FTTC (assuming you have a good quality copper wiring) will be the second best long-term option (after fibre all the way into the house).    Assuming it is work in the copper network which needs to be done for you .... then take it as a "freebie" that the rest of your street might have to use their own money to pay for in decades to come  ;);) 

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5 hours ago, Monkeyboi said:

DOCSIS 3.1 could support speeds of up to 1Gbs/s.  :)

10Gb/s    👍

 

5 hours ago, Monkeyboi said:

IMO if you are funding a public works project you have the right to know how and where your money is utilised.

There is only a very low percentage of addresses which don't have an estimated service date.

 

Aside from the move to the "MTM", which caused large sections of the country to need to be redesigned/estimated, etc.  (which does take significant time to actually get an accurate estimate) .... then I'm not really sure what the fuss is all about.

 

The plan for "how the money will be spent" overall is all in the NBNCo corporate plan.

 

Quote

I am a firm believer that truthful timely information is better than no communication at all.

For the guys in this thread who have service dates of (for example) June 2020.....  what do you suggest NBN actually does different?

 

NBN couldn't have "told them any sooner"  (I can guarantee that the date has been published where it's advertised it would be published since the day it was known) ...... and NBN can't give then "more truthful" information - unless we think that what is published right now is somehow "untrue".

 

So?!....  How could they be more timely and more truthful with their information?

Edited by davewantsmoore

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I have no trust in the connection dates stated on the NBN website, it has already been pushed back in my area. Wouldn't be surprised if it gets pushed back again as the 2020 'date' (actually 6 month period) gets closer.

 

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1 hour ago, emesbee said:

It seems to me though that there is often a huge gap between what has been promised and what is being delivered, with inadequate explanations to people as to why that is.

Do you mean with the NBN?

 

I think this couldn't be further from the truth.    Even knows by now the type of technology they're planned to be connected with (big delays and complexity due to the "shakeup" the Liberal government gave the project) ..... and you get connected by that technology  (ie. you get delivered what has been promised).

 

That is, aside from some fixed-wireless and satellite users who are in congested areas and can't reliably reach the promised speeds.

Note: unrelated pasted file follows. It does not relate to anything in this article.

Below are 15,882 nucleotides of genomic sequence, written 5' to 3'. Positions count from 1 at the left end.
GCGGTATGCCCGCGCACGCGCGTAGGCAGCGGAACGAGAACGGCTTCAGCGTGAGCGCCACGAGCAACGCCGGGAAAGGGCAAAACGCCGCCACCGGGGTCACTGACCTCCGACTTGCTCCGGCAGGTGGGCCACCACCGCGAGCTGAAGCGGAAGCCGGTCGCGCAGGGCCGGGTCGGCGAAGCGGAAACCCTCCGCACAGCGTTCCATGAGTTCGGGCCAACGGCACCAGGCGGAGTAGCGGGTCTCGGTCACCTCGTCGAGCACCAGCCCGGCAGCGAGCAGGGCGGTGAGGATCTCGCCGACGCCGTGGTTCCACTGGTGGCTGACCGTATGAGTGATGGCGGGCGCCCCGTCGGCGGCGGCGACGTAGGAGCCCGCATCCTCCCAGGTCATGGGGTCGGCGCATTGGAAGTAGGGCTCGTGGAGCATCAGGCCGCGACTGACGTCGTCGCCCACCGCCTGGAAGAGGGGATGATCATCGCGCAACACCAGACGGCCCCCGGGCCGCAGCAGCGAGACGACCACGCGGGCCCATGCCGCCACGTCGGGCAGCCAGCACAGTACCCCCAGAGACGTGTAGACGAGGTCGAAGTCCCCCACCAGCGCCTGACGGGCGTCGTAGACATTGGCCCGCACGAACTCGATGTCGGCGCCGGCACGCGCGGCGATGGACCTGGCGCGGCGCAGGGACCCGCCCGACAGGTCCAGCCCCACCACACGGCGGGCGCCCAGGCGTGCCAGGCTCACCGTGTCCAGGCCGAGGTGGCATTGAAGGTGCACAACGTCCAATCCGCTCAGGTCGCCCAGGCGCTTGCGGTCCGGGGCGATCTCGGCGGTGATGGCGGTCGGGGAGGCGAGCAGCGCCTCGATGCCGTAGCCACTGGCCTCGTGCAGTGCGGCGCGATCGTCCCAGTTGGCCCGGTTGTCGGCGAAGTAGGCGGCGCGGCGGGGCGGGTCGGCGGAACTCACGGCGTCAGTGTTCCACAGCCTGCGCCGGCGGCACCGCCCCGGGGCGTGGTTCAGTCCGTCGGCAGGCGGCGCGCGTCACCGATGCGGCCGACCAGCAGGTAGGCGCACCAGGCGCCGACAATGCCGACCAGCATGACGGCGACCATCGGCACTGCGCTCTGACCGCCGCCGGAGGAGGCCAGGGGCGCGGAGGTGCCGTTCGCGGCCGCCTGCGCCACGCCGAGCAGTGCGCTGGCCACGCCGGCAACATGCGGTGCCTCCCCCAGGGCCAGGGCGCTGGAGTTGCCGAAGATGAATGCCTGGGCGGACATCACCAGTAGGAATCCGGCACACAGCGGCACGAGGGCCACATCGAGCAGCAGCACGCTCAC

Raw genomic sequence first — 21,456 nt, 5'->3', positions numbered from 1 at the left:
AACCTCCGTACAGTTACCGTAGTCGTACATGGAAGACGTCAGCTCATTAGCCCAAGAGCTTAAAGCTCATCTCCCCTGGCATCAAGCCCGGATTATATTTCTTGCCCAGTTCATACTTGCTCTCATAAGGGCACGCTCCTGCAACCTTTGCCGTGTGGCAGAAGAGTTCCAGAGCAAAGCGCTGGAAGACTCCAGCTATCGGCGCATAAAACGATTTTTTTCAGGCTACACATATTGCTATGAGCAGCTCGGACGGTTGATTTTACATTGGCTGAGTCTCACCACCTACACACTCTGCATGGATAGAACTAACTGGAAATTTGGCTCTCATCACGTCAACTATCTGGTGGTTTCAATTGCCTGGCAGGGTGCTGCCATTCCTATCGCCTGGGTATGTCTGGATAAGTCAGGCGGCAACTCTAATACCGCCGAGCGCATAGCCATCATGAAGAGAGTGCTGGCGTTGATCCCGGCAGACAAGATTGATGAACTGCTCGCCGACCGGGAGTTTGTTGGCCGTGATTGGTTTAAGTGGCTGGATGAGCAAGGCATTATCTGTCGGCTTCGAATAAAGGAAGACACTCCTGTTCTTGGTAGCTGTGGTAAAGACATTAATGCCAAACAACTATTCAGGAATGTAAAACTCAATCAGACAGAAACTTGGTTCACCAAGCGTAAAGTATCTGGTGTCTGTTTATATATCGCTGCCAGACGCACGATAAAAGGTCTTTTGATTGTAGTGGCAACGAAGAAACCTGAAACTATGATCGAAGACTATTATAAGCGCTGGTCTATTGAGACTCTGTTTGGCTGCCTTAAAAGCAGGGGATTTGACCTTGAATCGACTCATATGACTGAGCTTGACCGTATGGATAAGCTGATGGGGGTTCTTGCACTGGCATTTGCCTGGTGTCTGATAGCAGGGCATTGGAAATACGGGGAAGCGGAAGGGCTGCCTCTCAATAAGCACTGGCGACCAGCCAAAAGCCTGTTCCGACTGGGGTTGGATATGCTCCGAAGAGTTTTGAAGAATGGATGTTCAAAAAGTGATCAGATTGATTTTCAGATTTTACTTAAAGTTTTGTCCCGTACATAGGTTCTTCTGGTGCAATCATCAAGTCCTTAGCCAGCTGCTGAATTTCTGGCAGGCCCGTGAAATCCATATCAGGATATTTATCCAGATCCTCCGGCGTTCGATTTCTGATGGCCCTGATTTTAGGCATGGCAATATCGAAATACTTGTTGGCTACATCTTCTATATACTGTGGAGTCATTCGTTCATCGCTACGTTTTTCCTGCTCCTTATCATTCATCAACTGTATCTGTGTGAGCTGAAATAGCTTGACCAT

1 hour ago, emesbee said:

Expectations start to turn to cynicism when no explanations are offered at all. My street has coax cable running down it, and the NBN website initially showed my address as being scheduled for HFC (Hybrid Fibre Coax) in 2019. That plan was presumably changed due to technical reasons (possibly because they wouldn't be able to guarantee that those already on coax would continue to get the level of service they are used to).

What happened, was the taxpayer purchased the Optus HFC network at the instruction of the new government.   It then turned out that the Optus network was not fit for purpose, and for all those people, a new plan had to be developed.

 

1 hour ago, emesbee said:

Meanwhile, some friends of mine who live just a few streets away were fortunate enough to get fibre to the home early on, before politics intervened. 

HFC will be capable of the same speeds over the coming decades from a technical perspective ...... Although the politics of how that's done could get very messy.

 

I think the major problem facing it right now, is you have all these people whining and moaning that it takes to long, they got delayed, or their hand didn't get held quite right..... and so the general public sentiment about NBN is either "I don't notice it" .... or "I think it's bad".

 

This makes people much more likely to take a "get rid of it, someone else can do it better" mentality to it..... and then anyone without FTTP (or even perhaps those with it) can expect to be stranded on slow(er) speeds, and paying more than is fair, for much longer than necessary over the coming decades.

 

1 hour ago, emesbee said:

I still have not received ANY direct correspondence about what they are planning to do and when they will do it, other than what I can see on their website.

This is all the correspondence that is planned.    Look up your house on their website, that's the info you get.

 

If you PM me with your address, I can do some (metaphoric) digging for you.